EE’s basic fibre broadband service gives you 36Mbits/sec average download speeds from £25 a month over 24 months. That’s slightly less expensive than the equivalent BT package and competitive with Sky’s, though Vodafone and Plusnet are even cheaper. What’s more, there are no upfront setup fees to pay. The service also comes with EE’s Smart Hub Router; a high-spec unit combining 802.11ac with 4x4 MU-MIMO and four Gigabit Ethernet sockets. It’s definitely a cut-above the routers you get with some basic broadband packages.

Meanwhile, you still get the 5GB of extra data if you’re an existing EE mobile subscriber, along with a year’s free subscription to Norton Security Premium. It’s also worth noting that, if you’re charged for leaving your existing supplier early, EE will throw in £50 of credit to help make things right. What’s more, you can upgrade the basic service with an Apple TV 4K package - complete with BT Sport - for an extra £15 a month. EE also has a whole home Wi-Fi option, Smart Wi-Fi, with a mesh router and disc-shaped mesh extenders, for an extra £10 a month.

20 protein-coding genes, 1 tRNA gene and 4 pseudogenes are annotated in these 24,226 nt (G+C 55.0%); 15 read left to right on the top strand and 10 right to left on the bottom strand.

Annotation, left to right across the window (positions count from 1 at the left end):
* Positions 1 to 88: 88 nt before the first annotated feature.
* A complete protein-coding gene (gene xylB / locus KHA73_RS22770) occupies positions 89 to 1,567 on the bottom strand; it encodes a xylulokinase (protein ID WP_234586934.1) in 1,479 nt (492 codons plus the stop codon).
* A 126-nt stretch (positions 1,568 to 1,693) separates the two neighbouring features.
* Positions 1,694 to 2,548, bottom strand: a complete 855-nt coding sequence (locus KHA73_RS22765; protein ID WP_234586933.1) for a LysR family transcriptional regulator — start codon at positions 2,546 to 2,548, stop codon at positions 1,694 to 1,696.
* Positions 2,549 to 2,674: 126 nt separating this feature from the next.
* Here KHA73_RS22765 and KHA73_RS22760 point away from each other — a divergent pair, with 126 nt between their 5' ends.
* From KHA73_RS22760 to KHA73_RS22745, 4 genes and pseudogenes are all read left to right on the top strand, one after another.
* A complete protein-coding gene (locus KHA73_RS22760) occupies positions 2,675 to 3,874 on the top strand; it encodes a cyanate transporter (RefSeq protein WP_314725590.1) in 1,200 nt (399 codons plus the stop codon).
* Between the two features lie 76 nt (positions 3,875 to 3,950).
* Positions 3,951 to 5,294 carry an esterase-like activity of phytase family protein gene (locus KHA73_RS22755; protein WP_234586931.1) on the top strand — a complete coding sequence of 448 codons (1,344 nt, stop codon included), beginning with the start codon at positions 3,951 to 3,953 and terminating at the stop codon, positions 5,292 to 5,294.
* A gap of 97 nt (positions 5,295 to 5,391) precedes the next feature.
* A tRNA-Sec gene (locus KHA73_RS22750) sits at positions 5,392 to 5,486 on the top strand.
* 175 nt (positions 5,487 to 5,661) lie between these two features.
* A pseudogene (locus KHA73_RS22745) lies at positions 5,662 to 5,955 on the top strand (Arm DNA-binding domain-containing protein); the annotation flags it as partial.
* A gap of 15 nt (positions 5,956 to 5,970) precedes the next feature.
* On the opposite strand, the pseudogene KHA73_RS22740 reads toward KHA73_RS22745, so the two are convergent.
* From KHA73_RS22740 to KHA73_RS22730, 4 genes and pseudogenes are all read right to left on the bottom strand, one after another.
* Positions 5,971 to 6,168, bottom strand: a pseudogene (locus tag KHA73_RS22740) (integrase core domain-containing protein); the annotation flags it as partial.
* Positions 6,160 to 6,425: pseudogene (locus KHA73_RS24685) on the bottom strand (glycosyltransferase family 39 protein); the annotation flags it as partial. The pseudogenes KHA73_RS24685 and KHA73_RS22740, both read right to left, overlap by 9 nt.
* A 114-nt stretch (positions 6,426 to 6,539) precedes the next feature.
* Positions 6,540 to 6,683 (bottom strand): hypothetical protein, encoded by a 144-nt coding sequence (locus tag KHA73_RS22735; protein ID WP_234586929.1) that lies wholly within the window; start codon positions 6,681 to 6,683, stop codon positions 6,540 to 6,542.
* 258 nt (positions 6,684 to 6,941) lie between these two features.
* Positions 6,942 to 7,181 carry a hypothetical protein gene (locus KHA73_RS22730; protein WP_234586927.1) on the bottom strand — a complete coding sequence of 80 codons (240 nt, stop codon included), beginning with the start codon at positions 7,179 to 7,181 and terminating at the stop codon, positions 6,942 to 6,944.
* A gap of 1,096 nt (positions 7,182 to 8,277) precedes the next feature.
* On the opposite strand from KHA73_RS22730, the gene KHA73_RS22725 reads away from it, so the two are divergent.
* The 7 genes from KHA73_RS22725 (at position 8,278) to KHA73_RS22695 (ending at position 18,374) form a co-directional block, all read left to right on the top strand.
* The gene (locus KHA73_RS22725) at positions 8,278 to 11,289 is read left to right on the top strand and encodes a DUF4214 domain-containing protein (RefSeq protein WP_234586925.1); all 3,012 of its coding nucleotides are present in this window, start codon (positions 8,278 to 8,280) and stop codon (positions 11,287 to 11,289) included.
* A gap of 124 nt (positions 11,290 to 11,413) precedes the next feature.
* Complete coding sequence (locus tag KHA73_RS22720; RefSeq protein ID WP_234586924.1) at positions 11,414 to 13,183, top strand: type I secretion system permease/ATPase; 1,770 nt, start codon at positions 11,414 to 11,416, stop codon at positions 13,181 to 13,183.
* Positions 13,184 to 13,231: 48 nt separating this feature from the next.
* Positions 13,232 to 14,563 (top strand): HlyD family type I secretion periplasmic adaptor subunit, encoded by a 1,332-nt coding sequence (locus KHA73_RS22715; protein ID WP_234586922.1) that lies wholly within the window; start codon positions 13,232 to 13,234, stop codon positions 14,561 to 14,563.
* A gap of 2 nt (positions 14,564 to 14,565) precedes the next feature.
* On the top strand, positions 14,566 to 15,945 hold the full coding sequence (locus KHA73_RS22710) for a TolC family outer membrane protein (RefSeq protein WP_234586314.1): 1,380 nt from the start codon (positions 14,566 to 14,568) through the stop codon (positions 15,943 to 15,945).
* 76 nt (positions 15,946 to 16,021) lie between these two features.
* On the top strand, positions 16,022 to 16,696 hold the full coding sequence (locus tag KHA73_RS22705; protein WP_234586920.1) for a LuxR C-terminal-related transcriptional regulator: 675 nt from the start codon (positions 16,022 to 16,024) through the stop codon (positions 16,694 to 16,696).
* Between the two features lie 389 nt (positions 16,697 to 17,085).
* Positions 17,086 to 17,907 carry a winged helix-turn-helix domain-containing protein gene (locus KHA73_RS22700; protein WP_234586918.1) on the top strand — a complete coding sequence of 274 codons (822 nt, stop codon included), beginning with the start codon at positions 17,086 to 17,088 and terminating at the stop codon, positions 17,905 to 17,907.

If your line will handle it, EE can upgrade you to its Fibre Plus broadband package for just £2 extra – and still without any setup costs. This takes average download speeds up to 67Mbits/sec, which should have most households covered, provided you’re not planning to watch multiple 4K streams or mix 4K Netflix binges with 4K game streaming at the same time.

READ NEXT: The best broadband providers in the UK

EE broadband review: Fibre Max Broadband

If that’s your bag or if every last Mbit/sec counts, then EE offers its Full Fibre Max Broadband 100, 500 and 900 options in those areas where you have G.fast tech or FTTP to support them. At the moment that’s around 6 million plus UK premises. That’s a lot of speed for more demanding users, and the prices, at £31 for 100Mbits/sec, £40 for 500Mbits/sec and £49 for 900Mbits/sec, aren’t exorbitant. In fact, they undercut Sky and BT.

READ NEXT: The best broadband deals from EE, Sky, Virgin Media and more

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EE Broadband packages and prices

Standard BroadbandFibreFibre Plus BroadbandFull Fibre Max 100Full Fibre Max 500Full Fibre Max 900
Price per month (inc line rental)From £21From £25From £27From £31From £40From £49
Upfront costFreeFreeFreeFreeFreeFree
Average speed10Mbits/sec36Mbits/sec67Mbits/sec100Mbits/sec500Mbits/sec900Mbits/sec